Eliminating mundane aspects of jobs through AI, leaves more time for organizational creativity and new opportunities inside companies. As a result, it will be essential to look ahead and plan. HR will need to identify jobs that may be effected and the employees who hold them, plus looking at how well these employees will adapt, innovate and aspire in a redesigned job.
Jobs that require elements of interpersonal communication, management, trouble-shooting, inventiveness, and empathy will future proof some positions as AI shifts the way we work.
- Uptick in job flexibility. Who doesn’t want more flexibility with their job? Having workstyle options continues to be extremely appealing to employees. With today’s technology, why not consider a flexible program?
Being able to work remotely or with accommodating hours/days is not only very effective at keeping internal employees satisfied, it’s very attractive to job candidates. This offering can mean more than money to any employee.
Job flexibility works nicely to support health and wellness/work-live balance initiatives. It eases the monotony of a set work schedule, eliminates the stress of commuting, and facilitates child/eldercare responsibilities. Importantly, it gives a sense of freedom and shows employees are trusted to work independently.
- Keep on Learning. Are we ever done learning? The answer is “no”. New laws, new technologies, and fluctuations in consumer behavior continue to challenge companies to maintain a relevant, profitable workforce. With AI and changing job designs, the need for cross-training also factor in to ongoing employee learning.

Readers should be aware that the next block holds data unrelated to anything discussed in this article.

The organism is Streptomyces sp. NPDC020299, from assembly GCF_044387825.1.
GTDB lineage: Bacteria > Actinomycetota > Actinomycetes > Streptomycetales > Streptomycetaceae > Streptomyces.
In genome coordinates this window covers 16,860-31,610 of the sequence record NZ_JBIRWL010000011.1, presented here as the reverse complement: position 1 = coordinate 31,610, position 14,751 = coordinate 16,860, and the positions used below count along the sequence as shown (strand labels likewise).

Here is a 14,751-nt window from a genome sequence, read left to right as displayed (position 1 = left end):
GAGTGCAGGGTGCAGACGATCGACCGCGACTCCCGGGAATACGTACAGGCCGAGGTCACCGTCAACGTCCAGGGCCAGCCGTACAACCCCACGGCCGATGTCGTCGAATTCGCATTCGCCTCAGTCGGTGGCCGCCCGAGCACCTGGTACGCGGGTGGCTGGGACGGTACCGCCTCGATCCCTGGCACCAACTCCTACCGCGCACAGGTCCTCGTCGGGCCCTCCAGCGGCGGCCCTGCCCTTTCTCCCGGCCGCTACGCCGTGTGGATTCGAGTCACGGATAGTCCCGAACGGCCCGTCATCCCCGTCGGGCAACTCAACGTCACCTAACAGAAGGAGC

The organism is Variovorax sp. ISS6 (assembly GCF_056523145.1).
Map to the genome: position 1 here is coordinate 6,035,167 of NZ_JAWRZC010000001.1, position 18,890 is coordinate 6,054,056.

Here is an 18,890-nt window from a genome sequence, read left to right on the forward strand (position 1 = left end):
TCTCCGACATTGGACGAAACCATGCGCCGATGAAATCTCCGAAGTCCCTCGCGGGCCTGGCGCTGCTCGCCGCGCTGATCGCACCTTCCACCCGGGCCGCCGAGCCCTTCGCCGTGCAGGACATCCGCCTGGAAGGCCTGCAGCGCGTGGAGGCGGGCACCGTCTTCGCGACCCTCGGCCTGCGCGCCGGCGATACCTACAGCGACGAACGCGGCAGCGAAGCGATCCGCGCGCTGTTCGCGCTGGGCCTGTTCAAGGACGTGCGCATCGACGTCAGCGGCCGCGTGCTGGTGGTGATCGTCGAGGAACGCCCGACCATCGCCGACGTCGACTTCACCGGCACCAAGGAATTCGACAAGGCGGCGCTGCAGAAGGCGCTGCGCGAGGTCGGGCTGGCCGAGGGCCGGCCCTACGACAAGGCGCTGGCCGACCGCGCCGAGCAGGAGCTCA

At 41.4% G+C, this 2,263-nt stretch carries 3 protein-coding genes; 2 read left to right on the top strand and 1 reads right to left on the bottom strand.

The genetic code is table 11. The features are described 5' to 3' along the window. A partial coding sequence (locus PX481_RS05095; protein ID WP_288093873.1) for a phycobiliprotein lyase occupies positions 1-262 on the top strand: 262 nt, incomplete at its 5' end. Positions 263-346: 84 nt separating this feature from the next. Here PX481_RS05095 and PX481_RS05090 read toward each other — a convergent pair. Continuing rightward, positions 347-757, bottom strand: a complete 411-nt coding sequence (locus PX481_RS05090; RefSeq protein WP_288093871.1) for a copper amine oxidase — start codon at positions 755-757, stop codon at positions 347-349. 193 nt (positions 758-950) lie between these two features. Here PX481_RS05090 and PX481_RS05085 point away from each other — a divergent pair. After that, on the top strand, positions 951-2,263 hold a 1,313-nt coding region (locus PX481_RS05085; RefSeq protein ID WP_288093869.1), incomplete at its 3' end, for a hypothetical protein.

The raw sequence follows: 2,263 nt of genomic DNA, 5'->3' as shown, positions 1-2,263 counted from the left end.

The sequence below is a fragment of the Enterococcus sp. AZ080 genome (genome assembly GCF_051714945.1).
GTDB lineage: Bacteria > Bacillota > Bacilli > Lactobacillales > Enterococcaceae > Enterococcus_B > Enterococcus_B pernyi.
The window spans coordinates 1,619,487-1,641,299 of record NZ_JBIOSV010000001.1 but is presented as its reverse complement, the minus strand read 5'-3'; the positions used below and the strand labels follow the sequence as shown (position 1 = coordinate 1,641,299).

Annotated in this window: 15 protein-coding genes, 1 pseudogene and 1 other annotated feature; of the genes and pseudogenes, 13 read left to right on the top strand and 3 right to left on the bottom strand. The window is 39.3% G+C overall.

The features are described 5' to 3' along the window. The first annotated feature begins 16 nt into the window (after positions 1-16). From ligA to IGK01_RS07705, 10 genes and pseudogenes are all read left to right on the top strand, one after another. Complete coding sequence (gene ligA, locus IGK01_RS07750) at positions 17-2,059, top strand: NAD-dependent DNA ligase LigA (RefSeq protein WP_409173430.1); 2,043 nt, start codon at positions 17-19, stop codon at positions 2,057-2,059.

No longer restricted to classrooms, large groups or full scale training courses, employee training has gotten much more accessible and robust. Literally, training is now at our fingertips and it brings with it huge advantages of consistency and ease of access.
Micro-learning is gaining traction. It provides the benefit of right-sized learning so employees learn exactly what they need to know when they need to know it. This type of targeted learning is on the rise.
At onboardia, we’ve designed a platform focused on aiding companies to blend technology with training to create customized micro-learning environments.
- Expanding sexual harassment policies and training. 2017 did for sexual harassment awareness what McDonalds’s has done for take-out hamburgers. It was a year of explosive headlines and allegations of conduct unbecoming on the job. Needless to say, there’s a bright spotlight on sexual harassment in the workplace like never before.
Companies will need to assess how well they’re guarding against sexual harassment, enabling employees to bring forth a complaint, investigate and resolve claims. Policies and training will need to be extended to address inclusion of women. It’s now a concern that it may just seem easier to exclude women from certain situations because it may minimize the risk of sexual harassment by men. No women, no problem – WRONG!!
More state and local laws on sexual harassment at work will expand coverage to gender identity, gender expression and sexual orientation. We’ll possibly see the elimination of non-disclosure agreements when cases are settled as well.
Overall, the keywords for 2018 in HR are “corporate culture”, “employee experience” and “technology”, all overlapping the other as we move into the future of work. Some trends may be closer at hand; others may not be as far off as you think. It pays to plan ahead and consider what this year’s trends can mean for you in your role as an HR professional, your company and your employees.